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Sobeys CEO supports code of conduct: report

Medline, speaking at Retail Council of Canada event, says code could reduce prices for consumers

Michael Medline, president and CEO of Sobeys’ parent Empire Co., said at a Retail Council of Canada event this week that he does not believe that a proposed Grocery Code of Conduct would lead to higher prices, according to reports.

His position contradicts previous statements from Walmart Canada and Loblaw Cos., who have both spoken out against the code of conduct, saying it could result in higher prices for consumers.

According to a report in The Canadian Press, Medline said he hopes the grocery code, which would include guidelines for negotiating with suppliers as part of an effort to battle inflation, could help reduce prices for consumers. The purpose of the code, which is still in development, is to improve transparency, predictability, and fairness among Canada’s retail and supplier communities, according to a statement from the Retail Council of Canada, and Food, Health & Consumer Products of Canada.

Loblaw and Walmart both said last year they would not support the code in its current form, which has led to suggestions that it could be made mandatory through legislation. Both companies have reportedly claimed that the code would lead to higher prices at the shelf for consumer goods.

“It’s high time this was brought to a close,” Medline said at the RCC event on Tuesday, according to The Canadian Press.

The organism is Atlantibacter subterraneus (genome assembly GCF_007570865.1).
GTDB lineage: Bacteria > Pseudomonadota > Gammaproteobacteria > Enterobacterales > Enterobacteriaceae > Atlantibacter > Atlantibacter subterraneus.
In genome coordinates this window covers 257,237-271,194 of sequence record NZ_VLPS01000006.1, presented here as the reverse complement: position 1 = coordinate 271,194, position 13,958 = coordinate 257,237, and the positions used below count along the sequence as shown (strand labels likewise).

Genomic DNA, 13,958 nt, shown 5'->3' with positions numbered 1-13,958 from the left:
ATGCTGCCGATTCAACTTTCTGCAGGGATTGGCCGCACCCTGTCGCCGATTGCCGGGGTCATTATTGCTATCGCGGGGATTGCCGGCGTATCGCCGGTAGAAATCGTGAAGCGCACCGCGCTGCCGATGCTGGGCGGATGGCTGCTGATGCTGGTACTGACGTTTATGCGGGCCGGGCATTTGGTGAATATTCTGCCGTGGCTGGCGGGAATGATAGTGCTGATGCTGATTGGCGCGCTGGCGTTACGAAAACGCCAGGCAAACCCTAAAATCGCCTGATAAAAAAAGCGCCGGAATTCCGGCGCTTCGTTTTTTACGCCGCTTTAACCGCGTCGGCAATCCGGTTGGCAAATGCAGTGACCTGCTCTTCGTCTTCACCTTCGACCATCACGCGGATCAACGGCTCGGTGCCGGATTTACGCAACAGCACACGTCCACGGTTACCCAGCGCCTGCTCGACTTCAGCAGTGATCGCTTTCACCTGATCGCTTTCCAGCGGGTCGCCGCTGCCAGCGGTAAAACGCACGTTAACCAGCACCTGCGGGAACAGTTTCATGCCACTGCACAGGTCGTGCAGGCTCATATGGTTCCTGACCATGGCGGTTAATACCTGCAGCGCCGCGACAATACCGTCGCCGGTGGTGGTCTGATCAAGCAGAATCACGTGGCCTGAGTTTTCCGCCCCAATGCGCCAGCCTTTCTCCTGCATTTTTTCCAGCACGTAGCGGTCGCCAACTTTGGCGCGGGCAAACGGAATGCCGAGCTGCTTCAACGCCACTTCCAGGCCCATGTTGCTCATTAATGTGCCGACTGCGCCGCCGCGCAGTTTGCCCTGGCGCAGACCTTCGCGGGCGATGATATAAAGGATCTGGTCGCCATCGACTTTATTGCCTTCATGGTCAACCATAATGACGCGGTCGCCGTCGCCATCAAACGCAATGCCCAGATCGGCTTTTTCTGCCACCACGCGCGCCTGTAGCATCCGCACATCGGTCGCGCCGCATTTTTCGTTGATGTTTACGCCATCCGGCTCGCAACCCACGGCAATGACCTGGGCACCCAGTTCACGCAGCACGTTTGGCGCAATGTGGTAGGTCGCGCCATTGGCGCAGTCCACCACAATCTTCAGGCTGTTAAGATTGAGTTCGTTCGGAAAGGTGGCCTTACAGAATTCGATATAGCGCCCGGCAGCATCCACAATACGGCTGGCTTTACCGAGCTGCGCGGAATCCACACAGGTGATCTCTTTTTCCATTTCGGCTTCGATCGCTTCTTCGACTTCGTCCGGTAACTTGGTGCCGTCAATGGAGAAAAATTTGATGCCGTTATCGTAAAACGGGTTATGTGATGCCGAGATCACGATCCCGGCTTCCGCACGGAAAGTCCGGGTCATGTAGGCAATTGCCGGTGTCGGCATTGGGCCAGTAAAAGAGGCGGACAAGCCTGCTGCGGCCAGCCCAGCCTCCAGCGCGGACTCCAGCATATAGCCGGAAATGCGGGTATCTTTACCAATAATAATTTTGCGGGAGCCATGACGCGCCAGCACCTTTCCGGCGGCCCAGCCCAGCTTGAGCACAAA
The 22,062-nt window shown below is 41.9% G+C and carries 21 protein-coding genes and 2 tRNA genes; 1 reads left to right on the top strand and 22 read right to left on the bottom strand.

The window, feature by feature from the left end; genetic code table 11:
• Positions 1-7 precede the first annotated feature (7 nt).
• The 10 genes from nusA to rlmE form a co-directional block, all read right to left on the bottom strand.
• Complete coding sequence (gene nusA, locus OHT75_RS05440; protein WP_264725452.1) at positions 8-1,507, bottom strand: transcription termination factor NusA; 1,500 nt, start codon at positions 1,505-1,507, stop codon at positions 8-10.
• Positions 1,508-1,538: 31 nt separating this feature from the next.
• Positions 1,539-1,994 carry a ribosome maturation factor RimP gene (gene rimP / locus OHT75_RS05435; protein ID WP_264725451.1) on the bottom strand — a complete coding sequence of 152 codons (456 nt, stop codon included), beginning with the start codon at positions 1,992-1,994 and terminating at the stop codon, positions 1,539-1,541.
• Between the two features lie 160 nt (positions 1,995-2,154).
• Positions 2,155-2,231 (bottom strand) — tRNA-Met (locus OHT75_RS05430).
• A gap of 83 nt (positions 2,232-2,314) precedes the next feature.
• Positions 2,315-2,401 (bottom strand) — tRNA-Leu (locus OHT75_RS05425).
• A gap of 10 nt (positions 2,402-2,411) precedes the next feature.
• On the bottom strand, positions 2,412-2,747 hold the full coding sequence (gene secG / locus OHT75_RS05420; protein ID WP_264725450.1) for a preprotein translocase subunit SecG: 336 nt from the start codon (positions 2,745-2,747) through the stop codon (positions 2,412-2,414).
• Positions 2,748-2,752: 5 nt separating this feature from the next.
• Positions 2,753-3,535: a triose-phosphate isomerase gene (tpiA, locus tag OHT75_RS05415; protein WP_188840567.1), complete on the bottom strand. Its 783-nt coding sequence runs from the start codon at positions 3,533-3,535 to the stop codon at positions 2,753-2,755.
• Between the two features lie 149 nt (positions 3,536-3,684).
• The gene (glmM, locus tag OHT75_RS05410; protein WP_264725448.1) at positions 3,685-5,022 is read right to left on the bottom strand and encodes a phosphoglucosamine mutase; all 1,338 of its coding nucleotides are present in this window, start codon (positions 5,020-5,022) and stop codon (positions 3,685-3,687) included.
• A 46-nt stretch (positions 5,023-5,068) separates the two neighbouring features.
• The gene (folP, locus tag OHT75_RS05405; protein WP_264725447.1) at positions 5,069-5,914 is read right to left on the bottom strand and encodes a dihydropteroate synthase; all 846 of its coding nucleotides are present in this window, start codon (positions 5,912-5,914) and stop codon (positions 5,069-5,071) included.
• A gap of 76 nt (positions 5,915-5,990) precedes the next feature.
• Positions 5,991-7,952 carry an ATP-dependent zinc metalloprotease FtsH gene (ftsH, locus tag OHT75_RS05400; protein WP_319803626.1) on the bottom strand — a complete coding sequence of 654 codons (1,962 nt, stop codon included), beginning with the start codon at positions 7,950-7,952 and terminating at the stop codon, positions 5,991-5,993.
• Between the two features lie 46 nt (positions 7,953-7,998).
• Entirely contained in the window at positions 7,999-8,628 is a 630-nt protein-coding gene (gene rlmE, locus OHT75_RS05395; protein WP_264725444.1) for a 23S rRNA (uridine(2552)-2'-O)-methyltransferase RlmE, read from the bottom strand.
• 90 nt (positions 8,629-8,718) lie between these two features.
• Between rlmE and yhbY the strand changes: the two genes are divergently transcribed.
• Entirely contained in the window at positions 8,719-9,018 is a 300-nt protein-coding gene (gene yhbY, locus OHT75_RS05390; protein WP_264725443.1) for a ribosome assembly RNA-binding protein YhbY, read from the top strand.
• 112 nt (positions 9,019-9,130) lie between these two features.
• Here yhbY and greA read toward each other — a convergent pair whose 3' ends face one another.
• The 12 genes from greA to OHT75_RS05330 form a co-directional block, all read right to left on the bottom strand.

Neither the RCC nor Sobeys could be reached for further comment.

The Canadian Food Industry Collaborative Alliance in 2021 issued guidelines for what it then described as a Canadian Food Industry Code of Practice, and in 2022 the Retail Council of Canada issued a statement saying that more work needed to be done on the code. Details of the most recent version of the code were not immediately available.

In his speech at the RCC event, Medline also called on Canada’s Competition Bureau to end its investigation of alleged collusion among several of the nation’s retailers related to the price of bread. Loblaw and its parent company George Weston Ltd. previously admitted to a price-fixing scheme among bread wholesalers and retailers, and since then other retailers have been accused of being involved.

Medline reaffirmed Sobeys’ denial of involvement in the scheme, and said the ongoing investigation only undermines consumer confidence in the industry. 

“Their investigation drags on and the cloud over our head remains,” he said.

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